Trump’s efforts to bully Paul Ryan weren’t so plainly illegitimate—unlike federal judges, Ryan and Trump both inhabit decidedly political realms—but they were democratically troubling nonetheless. His words were vague enough to be interpreted as more than mere threats to Ryan’s electability or his speakership. The idea that a House speaker would labor under the threat of reprisals from a president, or that a president would bully the officer holding the purse strings of government, takes us past a line even Richard Nixon would have been reluctant to cross.
But Ryan’s response has been completely uncolored by fear of retribution. Indeed, it has been almost comically political. With mixed results, Ryan has exploited Trump’s desire to unify the party by withholding his endorsement until Trump makes substantive policy (and characterological) concessions. Last week, Ryan announced that House Republicans will unveil a six-party policy agenda over the course of the coming month. Trump’s signature issues—mass deportation, a Muslim travel ban, and others—are conspicuously absent from that agenda. Ryan will likely make his peace with Trump just as most other leading Republicans have, but it will be based on an assessment of personal, partisan, and public interests—Can I oppose Trump and keep my job? Does supporting Trump strengthen or weaken the Republican Party? Is the country better off in Trump’s or Clinton’s hands?—rather than on extra-political duress.
The political press has been similarly, encouragingly, unbowed by Trump’s rise. Though a candidate like Trump poses real structural challenges to a media that thrives on even-handedness and neck-and-neck campaigns, the threat of libel lawsuits—or of the kind of lawless, brute censorship Roger Stone proposes—has not shielded Trump from scrutiny. To the contrary, clinching the GOP presidential nomination has exposed him to more adversarial coverage (at least in non-Fox News outlets) than he received in the throes of the primary. This has contributed to his failure to transform a successful primary campaign into a meaningful polling boost.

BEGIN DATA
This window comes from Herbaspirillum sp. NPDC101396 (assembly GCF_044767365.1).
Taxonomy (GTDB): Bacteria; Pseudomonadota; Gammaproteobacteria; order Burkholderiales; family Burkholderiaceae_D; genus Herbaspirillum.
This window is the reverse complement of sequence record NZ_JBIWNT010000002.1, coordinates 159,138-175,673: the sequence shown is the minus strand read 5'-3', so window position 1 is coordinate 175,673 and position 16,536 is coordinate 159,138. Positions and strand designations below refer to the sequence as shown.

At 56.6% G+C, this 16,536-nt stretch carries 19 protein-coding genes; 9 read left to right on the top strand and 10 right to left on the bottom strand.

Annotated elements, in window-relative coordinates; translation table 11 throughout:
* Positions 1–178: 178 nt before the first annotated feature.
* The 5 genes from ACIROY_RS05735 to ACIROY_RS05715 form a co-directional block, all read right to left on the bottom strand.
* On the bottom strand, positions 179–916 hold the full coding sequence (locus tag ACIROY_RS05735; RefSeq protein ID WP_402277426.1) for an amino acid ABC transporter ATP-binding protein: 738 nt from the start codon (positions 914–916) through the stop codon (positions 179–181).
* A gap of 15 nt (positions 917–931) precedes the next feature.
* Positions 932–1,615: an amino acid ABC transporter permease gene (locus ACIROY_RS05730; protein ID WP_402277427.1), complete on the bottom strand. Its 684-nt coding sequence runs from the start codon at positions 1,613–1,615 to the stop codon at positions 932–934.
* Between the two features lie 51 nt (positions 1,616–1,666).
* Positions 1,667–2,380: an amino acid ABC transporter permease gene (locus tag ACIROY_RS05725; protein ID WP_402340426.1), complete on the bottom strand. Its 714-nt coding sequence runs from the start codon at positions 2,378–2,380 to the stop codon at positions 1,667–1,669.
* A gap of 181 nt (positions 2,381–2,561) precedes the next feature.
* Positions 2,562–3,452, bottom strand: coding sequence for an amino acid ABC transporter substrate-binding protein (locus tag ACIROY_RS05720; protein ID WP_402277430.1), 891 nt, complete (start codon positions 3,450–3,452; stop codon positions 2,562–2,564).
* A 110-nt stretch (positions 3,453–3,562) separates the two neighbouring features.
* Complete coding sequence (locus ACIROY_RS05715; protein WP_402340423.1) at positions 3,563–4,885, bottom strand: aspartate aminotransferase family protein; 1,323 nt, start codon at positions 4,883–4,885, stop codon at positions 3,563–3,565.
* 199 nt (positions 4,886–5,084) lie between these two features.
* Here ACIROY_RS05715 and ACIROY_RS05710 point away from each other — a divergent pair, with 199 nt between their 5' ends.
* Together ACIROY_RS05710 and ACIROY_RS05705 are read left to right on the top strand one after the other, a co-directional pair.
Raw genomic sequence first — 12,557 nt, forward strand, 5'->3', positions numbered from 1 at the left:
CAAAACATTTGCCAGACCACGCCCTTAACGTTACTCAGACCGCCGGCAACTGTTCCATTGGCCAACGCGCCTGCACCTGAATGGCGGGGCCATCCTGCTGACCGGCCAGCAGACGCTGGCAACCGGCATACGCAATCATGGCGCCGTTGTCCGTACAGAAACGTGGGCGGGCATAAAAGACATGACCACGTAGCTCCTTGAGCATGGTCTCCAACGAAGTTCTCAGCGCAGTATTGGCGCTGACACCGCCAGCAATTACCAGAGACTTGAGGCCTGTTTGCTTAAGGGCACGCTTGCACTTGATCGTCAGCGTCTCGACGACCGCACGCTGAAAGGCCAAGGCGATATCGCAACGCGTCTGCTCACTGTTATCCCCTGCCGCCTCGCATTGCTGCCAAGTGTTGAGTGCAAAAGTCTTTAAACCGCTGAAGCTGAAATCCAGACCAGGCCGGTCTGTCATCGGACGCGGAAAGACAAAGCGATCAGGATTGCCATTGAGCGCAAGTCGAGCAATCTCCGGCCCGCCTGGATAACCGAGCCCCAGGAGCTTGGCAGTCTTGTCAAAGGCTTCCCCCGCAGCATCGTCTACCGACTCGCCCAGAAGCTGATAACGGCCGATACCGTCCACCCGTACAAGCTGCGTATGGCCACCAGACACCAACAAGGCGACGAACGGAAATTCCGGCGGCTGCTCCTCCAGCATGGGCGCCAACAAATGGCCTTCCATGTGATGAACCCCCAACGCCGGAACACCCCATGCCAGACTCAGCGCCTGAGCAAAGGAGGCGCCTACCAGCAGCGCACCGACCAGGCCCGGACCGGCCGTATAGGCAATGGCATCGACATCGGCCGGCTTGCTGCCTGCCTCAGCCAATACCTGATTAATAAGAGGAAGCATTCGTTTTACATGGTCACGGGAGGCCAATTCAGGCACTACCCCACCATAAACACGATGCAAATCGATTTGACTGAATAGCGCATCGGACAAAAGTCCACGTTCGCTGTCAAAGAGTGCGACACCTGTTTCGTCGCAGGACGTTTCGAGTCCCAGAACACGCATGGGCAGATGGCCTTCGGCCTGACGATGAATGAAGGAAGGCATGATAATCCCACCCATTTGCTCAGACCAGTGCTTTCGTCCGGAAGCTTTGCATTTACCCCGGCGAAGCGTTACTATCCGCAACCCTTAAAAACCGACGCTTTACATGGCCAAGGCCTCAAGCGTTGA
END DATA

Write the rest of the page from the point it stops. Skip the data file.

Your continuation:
For all the liberal despair over Trump’s quick consolidation of Republican support, Trump remains exceedingly unpopular with the general public, unable to convince the speaker of the House of his own party to endorse him, and subject to the rule of law like a regular mortal. It just might be that the judiciary, Congress, and the media will respond to Trump’s constitutional challenges by operating, however imperfectly, the way were intended to operate: as bulwarks against autocracy. And if that’s the case, then the alarm at Trump’s candidacy may stem more from its novelty—a fear of things we don’t know and don’t fully understand—than from any lasting damage it’s doing to our democracy. Trump is pushing against the outer bounds of the norms our institutions impose on civic life, but the institutions are pushing back.